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Celebrating our two-lane highways of yesteryear…And the joys of driving them today!


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About yttrailman

  • Birthday 10/29/1935

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    Yellowstone Trail

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  1. If you would like to follow the route of the historic 1912-1930 Yellowstone Trail, "A Good Road From Plymouth Rock to Puget Sound" visit www.yellowstonetrail.org for basic information. From LaCrosse you would travel to Minneapolis and then head west on the old highway through South Dakota, North Dakota, Montana, Idaho. A great route off the Interstates through small towns. In places you can stop ON the road and look at the scenery. Some of the route has a guide available. See the web site. You can contact us through the web site if you have questions. Do it. John Ridge Yellowstone Trail Association
  2. On 26 March 2012, Foster Braun posted a Podcast about a celebration of the 100th anniversary of the Yellowstone Trail in the American Road Trip Talk on this web site. He interviewed Andrea Jorgensen of Hudson, Wisconsin.
  3. On 07 April 2012, Foster Braun posted Part 1 of a Podcast about the history of the Yellowstone Trail in the American Road Trip Talk on this web site. He interviewed John and Alice Ridge of the Yellowstone Trail Association. (He mistakenly refers to Alice as Ann -- but it is the right person!)
  4. Mark Mowbray, the Executive Director of the Yellowstone Trail Association, is traveling the Trail again! Follow him at yellowstonetrail.tumblr.com He is "specializing" in Idaho and Washington during the first part of his lengthy trip and then will follow it back to the east through Montana, the Dakotas and Minnesota to Wisconsin.
  5. Mark Mowbray, the Executive Director of the Yellowstone Trail Association, is traveling the Yellowstone Trail from Minnesota, through South and North Dakota, Montana and Idaho to Spokane. He hopes to keep us informed in his blog at http://yellowstonetrail.tumblr.com/ Let's let him know we are following him! John Ridge
  6. I doubt that this is a "cogent comment or insight" but I do have another frustration to share! In several, if not many, places, maps, notably the strip maps, show those straight section line roads with right turns when in actuality the road wandered all over the place. Take the area just east of Mobridge, out about three miles, where the "straight" road actually ran along the land contours off as much as at least a 1000 feet to the north. And the YT Association boys have a neat map of the Trail northwest of Mobridge with straight one mile sections that add up to one too few miles to fit the real world. That throws the route in that whole area into doubt. While I'm griping, or at least observing the presence of bad data, I am reminded of the many places, today, where one can see a straight road laid out for miles ahead -- and note that every once and a while the survey crew put in an accidental small bend. THAT puts our entire western survey in question. Back to constructive work, YT Trailman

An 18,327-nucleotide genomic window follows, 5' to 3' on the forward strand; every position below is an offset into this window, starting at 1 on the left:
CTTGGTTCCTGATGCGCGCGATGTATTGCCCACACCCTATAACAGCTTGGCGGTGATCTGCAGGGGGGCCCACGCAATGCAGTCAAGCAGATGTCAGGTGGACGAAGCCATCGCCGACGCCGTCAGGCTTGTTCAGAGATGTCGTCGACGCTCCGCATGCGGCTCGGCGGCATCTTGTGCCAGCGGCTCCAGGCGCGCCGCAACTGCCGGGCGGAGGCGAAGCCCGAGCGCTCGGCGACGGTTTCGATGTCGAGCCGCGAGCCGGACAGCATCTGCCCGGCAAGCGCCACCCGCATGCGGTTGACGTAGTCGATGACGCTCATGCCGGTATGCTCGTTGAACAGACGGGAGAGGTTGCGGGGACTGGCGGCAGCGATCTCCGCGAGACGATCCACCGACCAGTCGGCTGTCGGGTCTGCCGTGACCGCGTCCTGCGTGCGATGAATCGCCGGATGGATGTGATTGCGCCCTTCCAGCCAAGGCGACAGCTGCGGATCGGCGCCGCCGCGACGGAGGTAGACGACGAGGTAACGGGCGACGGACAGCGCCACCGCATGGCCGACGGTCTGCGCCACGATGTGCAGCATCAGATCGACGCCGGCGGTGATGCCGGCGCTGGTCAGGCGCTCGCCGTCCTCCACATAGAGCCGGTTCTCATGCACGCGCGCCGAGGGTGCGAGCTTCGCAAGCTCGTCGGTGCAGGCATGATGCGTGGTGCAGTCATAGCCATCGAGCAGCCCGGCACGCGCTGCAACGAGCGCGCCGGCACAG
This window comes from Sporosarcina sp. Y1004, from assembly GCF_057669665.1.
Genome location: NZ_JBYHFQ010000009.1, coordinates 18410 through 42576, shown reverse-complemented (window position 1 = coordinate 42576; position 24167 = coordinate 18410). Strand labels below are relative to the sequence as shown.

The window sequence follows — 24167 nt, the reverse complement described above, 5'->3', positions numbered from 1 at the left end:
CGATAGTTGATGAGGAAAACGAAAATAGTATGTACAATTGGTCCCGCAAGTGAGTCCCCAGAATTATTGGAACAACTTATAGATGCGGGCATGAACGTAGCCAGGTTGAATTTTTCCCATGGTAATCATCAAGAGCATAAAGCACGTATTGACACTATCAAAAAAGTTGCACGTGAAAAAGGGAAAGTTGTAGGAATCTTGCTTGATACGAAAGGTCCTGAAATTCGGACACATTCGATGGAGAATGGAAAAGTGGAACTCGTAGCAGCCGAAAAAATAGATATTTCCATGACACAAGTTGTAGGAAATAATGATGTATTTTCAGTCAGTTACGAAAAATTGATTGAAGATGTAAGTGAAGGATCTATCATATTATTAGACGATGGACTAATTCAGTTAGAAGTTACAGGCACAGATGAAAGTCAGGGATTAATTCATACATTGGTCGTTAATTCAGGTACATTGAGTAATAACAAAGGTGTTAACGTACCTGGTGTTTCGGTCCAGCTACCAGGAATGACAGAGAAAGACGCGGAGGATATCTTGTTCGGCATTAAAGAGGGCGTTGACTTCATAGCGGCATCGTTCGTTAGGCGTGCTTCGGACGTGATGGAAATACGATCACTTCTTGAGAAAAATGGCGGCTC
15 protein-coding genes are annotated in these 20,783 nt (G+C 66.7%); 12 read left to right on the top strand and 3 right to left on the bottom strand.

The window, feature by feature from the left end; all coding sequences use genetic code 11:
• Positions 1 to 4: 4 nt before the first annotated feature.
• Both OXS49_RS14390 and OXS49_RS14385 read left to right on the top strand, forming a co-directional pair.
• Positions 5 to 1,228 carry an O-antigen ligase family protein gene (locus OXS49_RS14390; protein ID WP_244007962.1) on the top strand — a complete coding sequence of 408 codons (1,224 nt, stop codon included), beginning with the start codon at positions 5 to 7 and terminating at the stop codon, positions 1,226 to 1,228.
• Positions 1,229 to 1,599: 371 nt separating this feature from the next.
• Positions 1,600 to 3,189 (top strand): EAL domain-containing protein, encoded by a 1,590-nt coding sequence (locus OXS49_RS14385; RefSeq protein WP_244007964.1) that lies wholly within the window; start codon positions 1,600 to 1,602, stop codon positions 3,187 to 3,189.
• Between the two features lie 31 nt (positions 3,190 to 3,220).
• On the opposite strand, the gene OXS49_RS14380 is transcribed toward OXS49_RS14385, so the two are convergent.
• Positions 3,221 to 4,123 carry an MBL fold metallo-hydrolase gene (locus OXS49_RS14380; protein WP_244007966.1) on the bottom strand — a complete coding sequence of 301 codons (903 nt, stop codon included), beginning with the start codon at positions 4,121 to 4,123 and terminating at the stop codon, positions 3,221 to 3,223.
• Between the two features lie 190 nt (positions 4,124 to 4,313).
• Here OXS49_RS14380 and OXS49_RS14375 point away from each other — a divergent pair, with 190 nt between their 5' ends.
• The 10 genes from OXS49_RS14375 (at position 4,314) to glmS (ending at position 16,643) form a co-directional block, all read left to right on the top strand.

7. #1 There has been a fair amount of interest in the National Parks Highway, a sponsored, named route that generally followed much of the YT route. The two organizations competed with each other and their histories are intertwined in some respects. #2 The original motivation for including US 20 with the YT forum is probably not applicable now. Also, US 20 follows only small sections of the YT and those primarily only in the far East. There is little "traffic" about US 20, although it could be kept as part of the Forum without being a problem. Conclusion: Might we suggest the name of the forum be changed "The Yellowstone Trail and National Parks Highway?" or some such? It is hard to be interested in one and not the other! YT Trailman
  8. As we research the Yellowstone Trail we rather naturally find information about the NPH. I was surprised to learn from Dave that the NPH ever considered the YT route through South Dakota as part of the NPH. That motivated me to pull out our NPH file folder and review it. Some miscellaneous findings: Early in 1915 (January) J. E. Prindle of Ismay, Montana, (an officer in the YTA) utterly rejected the proposal by the NPH people that the two organizations be amalgamated under the name NPH. The meeting of 1914 in Spokane resulted in the name NPH and the decision to generally follow the Northwest Trail as followed by Westgard. Supposedly the YT representative at the meeting agreed to joining together so, on that basis, the NPH chose the YT South Dakota route, which didn't come to pass because the officers of the YTA vetoed joining together. In 1915, the NPH officers were still unsure of the name they would be using, one candidate being Northwest Trail. The Northwest Trail was the route "discovered" by A. L. Westgard as he acted as Pathfinder for the AAA. That pathfinding occurred before any of the "sponsored" named highways, like the YT and Lincoln. But it never attracted the attention of the local folk to make it a national success -- until the NPH used the route. The AAA (actually the Inland Automobile Assoc, a AAA affiliate)suggests that Frank Guilbert, the father of the NPH, brought Westgard to Spokane for that early 1912 pathfinding venture. (Intermountain Motorist, Jan 1937 ) However, I personally rather suspect that Guilbert was not the major reason for the pathfinding trip. In 1915, the NPH Assoc., working with the National Highways Assoc. prepared a map of the NP Transcontinental Highway (the Northwest Trail and the Red Trail) showing the NPH from Tacoma through Albany where it splits in two, one branch going to Boston, and the other New York City. Westgard was "in charge" of the map as a leader of the Nat. Highways Association. The Summer, 1916, NPH tour of the leaders of the organization, followed the North Dakota route of the Northwest Trail, not the YT. The many articles about the YT and NPH found in newspapers suggests a great lesson that should be applied to our modern news reading: In areas traversed by both the YT and NPH, the responsibility for the great improvements to local roadways are claimed by both organizations. Reading from only one source gives an entirely wrong understanding. Especially, when neither organization was spending the money to improve the road; the locals were. YT Trailman PS Is there any chance you might share your strip maps with us on the Forum?